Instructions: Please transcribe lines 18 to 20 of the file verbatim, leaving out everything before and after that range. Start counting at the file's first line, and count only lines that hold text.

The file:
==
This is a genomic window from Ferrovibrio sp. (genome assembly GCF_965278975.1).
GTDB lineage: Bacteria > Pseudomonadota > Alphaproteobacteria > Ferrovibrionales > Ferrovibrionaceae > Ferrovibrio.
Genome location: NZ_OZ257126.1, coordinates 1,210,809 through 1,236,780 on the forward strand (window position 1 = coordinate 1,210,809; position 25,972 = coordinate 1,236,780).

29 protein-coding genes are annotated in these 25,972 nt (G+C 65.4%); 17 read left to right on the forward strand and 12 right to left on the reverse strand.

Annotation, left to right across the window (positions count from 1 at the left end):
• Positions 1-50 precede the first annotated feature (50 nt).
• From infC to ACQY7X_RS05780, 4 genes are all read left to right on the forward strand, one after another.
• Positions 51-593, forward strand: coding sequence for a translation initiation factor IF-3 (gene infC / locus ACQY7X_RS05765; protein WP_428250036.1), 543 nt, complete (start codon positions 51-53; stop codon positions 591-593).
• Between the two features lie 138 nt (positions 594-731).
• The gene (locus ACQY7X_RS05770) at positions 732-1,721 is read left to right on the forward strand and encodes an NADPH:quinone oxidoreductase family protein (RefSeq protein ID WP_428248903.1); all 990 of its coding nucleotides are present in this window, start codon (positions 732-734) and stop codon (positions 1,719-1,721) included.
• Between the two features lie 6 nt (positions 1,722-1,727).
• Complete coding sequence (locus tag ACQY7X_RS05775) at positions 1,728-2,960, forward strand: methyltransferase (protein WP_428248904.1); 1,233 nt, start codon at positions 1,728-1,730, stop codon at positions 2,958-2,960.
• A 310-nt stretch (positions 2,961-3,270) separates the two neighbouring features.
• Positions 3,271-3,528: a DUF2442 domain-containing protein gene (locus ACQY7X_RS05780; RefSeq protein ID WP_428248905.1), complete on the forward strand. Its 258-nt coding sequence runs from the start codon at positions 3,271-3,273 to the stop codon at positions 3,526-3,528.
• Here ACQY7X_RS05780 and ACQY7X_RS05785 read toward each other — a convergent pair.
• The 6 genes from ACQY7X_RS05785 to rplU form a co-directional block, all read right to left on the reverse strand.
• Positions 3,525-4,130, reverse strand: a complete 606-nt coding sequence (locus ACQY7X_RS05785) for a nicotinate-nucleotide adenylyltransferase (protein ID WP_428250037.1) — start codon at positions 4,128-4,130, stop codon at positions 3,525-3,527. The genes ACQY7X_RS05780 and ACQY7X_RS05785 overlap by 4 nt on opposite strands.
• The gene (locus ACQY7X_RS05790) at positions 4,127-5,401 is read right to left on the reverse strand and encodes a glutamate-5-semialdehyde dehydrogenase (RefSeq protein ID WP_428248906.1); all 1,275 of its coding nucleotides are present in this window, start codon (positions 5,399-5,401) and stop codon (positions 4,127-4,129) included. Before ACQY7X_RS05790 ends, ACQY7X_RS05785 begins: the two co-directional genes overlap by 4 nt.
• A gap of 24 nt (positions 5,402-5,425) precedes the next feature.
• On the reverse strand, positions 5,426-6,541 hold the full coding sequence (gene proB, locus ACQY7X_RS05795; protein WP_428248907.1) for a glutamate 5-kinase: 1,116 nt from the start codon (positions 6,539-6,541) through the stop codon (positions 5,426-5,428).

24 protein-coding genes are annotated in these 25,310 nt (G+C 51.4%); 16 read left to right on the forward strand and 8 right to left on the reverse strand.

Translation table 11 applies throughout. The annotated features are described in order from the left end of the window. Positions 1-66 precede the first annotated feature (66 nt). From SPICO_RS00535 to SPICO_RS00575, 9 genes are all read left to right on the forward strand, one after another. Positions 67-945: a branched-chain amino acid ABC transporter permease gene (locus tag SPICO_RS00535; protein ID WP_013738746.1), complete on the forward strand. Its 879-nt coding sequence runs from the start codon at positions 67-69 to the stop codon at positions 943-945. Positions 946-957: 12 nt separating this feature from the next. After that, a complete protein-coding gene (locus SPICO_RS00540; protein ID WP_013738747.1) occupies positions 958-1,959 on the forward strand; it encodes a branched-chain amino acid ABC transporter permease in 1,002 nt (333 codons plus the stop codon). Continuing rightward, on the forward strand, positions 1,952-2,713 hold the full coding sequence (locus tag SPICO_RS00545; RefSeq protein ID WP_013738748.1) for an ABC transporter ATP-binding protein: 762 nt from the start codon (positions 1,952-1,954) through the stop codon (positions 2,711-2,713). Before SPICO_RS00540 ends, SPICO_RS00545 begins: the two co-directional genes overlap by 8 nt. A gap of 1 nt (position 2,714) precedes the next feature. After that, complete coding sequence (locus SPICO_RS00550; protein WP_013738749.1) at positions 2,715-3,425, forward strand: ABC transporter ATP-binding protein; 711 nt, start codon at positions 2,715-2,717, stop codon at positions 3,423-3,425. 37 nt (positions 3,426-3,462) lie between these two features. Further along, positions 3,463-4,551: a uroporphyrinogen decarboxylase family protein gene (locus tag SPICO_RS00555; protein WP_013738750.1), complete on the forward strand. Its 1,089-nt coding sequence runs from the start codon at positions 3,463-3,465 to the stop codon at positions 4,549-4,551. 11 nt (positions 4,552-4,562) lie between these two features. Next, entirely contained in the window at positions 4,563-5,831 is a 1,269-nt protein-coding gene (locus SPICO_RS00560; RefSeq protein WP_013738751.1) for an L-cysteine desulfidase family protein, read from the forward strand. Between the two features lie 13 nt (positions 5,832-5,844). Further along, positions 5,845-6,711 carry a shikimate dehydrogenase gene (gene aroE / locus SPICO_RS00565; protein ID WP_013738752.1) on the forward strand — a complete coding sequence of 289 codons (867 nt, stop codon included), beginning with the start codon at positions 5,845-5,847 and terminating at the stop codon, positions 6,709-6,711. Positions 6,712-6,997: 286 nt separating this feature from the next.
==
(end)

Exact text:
• The gene (locus ACQY7X_RS05790) at positions 4,127-5,401 is read right to left on the reverse strand and encodes a glutamate-5-semialdehyde dehydrogenase (RefSeq protein ID WP_428248906.1); all 1,275 of its coding nucleotides are present in this window, start codon (positions 5,399-5,401) and stop codon (positions 4,127-4,129) included. Before ACQY7X_RS05790 ends, ACQY7X_RS05785 begins: the two co-directional genes overlap by 4 nt.
• A gap of 24 nt (positions 5,402-5,425) precedes the next feature.
• On the reverse strand, positions 5,426-6,541 hold the full coding sequence (gene proB, locus ACQY7X_RS05795; protein WP_428248907.1) for a glutamate 5-kinase: 1,116 nt from the start codon (positions 6,539-6,541) through the stop codon (positions 5,426-5,428).